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HomemifeatureProtecting Retinal Ganglion Cells with Lifestyle Interventions

Protecting Retinal Ganglion Cells with Lifestyle Interventions

Worldwide, the number of patients suffering from glaucoma has likely already exceeded the estimated 76 million for the year 2020, and this number is expected to increase to almost 112 million people by 2040 as our populations age.1 Drs Katharina Bell and Vicki Chrysostomou, and Professor Jonathan Crowston, argue that research needs to focus on earlier interventions that include diet, exercise, and neuroprotective pharmacology.

Current glaucoma management is still based on indirectly protecting retinal ganglion cells (RGC) by lowering intraocular pressure (IOP). Although this arrests disease progression in many patients, a proportion continue to lose vision. Visual loss additionally increases the risk of falls and car accidents,2 and can lead to anxiety and social isolation.

An Australian survey conducted by Vision 2020 revealed that Australians fear vision loss more than losing any other sense, losing a limb, or suffering a heart attack.3 It is, therefore, not uncommon for patients to ask whether they can take additional measures to help preserve their vision.

Next to elevated IOP, increasing age is a second major risk factor for glaucoma. Until recently, ageing has been considered nonmodifiable, however advances in the field of geroscience have shown that biological ageing and the associated risk of age-related diseases can be modified.

Our research has therefore focussed on determining why advancing age increases RGC vulnerability to IOP elevation with a view to finding lifestyle and pharmacologic interventions that reverse this.


We have conducted extensive studies in the mouse eye to demonstrate that RGCs become less resilient to IOP elevation with advancing age.

Using electroretinography (ERG) to measure RGC function, we have shown that shortterm IOP elevation consistently leads to a 50% reduction in the pSTR (the RGC-derived scotopic threshold response) in young (threemonth-old), middle-aged (12-month-old), and old (24-month-old) mice. However, whereas young mice recover full retinal ganglion function (pSTR) within seven days after the injury, middle-aged mice need 28 days to recover function, and RGCs of the oldest mice fail to recover function at all.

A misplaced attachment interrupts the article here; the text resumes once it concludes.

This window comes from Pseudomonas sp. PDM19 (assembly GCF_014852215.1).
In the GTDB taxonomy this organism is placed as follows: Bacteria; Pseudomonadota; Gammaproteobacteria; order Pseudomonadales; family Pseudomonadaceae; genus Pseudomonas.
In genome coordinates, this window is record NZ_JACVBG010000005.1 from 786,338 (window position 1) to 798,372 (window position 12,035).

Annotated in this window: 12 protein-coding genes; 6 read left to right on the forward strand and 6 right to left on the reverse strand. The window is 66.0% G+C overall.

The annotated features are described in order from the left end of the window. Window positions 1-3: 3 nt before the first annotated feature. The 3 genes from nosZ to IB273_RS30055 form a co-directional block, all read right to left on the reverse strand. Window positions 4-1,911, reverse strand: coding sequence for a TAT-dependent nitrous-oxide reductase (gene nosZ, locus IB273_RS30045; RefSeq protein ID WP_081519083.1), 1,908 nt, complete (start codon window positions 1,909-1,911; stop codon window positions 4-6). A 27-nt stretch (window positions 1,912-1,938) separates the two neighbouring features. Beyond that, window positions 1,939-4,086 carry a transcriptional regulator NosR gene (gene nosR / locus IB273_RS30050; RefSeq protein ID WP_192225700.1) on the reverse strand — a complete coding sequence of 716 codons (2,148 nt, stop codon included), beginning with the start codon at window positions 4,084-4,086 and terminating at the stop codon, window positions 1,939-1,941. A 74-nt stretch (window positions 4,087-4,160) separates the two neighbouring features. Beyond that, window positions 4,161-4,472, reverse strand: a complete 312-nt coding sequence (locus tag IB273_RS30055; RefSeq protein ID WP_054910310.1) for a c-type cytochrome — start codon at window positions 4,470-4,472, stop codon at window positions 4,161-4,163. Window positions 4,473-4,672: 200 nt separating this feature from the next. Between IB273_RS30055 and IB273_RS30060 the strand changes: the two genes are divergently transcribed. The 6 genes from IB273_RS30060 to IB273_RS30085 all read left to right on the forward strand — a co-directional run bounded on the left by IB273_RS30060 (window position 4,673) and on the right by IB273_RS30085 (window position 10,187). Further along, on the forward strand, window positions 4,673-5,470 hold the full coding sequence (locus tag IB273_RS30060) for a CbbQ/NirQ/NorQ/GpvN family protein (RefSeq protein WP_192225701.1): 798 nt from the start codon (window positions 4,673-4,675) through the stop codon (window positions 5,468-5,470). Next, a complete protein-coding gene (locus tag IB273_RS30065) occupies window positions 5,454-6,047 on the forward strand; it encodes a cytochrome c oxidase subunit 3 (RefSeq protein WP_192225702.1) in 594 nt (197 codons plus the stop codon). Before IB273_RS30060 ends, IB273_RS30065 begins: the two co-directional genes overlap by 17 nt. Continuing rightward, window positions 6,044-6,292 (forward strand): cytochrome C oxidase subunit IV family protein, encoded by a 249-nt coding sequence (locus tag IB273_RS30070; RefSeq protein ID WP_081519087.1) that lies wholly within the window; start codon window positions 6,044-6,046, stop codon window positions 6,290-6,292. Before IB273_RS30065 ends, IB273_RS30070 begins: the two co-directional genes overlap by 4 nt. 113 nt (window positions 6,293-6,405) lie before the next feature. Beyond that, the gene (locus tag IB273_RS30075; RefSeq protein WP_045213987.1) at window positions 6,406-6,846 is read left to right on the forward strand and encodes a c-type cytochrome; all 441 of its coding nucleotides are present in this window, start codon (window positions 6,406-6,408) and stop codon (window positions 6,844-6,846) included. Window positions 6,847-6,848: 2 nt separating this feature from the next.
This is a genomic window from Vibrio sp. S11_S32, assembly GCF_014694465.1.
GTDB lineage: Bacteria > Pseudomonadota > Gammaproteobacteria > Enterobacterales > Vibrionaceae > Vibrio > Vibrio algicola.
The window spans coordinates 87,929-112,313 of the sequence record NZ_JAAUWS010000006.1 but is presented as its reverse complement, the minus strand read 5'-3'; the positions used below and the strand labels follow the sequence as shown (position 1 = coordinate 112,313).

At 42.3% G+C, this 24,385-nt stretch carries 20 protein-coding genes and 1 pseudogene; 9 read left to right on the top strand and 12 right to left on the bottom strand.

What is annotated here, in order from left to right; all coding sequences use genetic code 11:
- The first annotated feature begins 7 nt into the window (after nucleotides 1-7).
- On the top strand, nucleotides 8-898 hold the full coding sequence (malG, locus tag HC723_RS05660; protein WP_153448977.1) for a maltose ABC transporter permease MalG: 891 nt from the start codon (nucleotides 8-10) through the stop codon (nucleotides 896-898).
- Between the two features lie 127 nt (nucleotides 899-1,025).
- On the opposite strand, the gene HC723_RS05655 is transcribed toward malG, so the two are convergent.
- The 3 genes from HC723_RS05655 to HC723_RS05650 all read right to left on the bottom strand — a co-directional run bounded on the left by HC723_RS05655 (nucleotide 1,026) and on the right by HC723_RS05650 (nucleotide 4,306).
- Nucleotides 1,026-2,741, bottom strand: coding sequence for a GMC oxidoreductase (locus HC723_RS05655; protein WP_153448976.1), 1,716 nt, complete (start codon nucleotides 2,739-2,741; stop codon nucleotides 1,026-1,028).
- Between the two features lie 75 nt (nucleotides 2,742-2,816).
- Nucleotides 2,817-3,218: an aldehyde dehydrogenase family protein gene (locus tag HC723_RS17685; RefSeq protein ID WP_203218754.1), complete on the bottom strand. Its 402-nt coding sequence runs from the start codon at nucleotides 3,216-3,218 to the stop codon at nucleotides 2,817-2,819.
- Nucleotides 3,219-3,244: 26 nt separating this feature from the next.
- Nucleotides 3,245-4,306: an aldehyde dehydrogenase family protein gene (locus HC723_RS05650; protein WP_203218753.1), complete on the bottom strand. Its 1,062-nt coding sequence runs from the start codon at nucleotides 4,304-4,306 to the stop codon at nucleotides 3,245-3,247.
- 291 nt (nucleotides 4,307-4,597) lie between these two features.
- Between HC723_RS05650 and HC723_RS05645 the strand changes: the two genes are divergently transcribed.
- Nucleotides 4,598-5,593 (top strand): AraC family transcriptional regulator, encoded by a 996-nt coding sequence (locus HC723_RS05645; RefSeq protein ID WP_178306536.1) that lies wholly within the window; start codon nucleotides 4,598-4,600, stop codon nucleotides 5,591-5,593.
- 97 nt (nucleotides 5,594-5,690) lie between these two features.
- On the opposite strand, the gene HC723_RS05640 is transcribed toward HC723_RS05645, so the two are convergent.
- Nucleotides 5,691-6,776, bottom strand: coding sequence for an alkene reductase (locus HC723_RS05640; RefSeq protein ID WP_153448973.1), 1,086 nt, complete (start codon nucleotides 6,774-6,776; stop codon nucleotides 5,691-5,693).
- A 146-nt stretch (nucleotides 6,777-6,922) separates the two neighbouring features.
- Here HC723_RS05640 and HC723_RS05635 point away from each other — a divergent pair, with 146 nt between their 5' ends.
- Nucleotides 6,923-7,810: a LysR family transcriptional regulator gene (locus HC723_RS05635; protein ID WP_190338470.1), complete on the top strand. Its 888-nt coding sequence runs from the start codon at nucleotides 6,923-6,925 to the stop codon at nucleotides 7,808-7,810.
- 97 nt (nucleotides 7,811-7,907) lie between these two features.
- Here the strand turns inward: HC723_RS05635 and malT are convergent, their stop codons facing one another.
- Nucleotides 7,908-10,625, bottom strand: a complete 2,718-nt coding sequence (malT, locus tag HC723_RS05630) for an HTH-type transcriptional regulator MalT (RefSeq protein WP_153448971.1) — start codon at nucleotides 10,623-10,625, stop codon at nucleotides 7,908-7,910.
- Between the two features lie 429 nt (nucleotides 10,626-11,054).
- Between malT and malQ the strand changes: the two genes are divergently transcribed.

This age-related loss in RGC resilience becomes even more apparent when mice are subjected to a second short-term IOP elevation. In these experiments we subjected three-month and 12-month-old mice to receive a second IOP challenge once the mice had recovered RGC after the first injury. Three-month-old mice were again fully able to recover RGC function, although this was slightly slower than after the first injury. In contrast, middle-aged mice did not recover RGC function at all with the second IOP challenge, leading to widespread neurodegeneration with loss of 40% of RGCs, and significant disruption to axon transport and axon structural integrity.4

This acute IOP challenge model in the mouse eye has enabled us to investigate whether various lifestyle interventions, that are known to influence the ageing process, could restore age-related loss of neurorecovery and improve RGC resilience in the mouse eye.


Dietary interventions, such as calorie restriction or intermittent fasting, were initial candidate interventions as they have been shown to increase the turnover and recycling of damaged organelles such as mitochondria and other cellular components in tissues. This process is called autophagy; the specific clearance of damaged mitochondria is termed mitophagy. We know that bulk autophagy decreases with age in the retina and that defective autophagy in genetically modified mice increases retinal ganglion cell loss following mechanical injury in optic nerve crush experiments.5 Middle-aged mice subjected to six months of alternate day fasting did show some improvement in neurorecovery. Measuring the pSTR seven days after an acute IOP challenge, George Kong, then a PhD student in the Crowston lab, demonstrated that intermittent fasting for six months significantly improved RGC recovery when compared to littermate control animals provided with a steady supply of food (ad libitum fed).6 This study provided the first evidence that long-term intermittent fasting could reverse the negative effect of ageing on RGC resilience.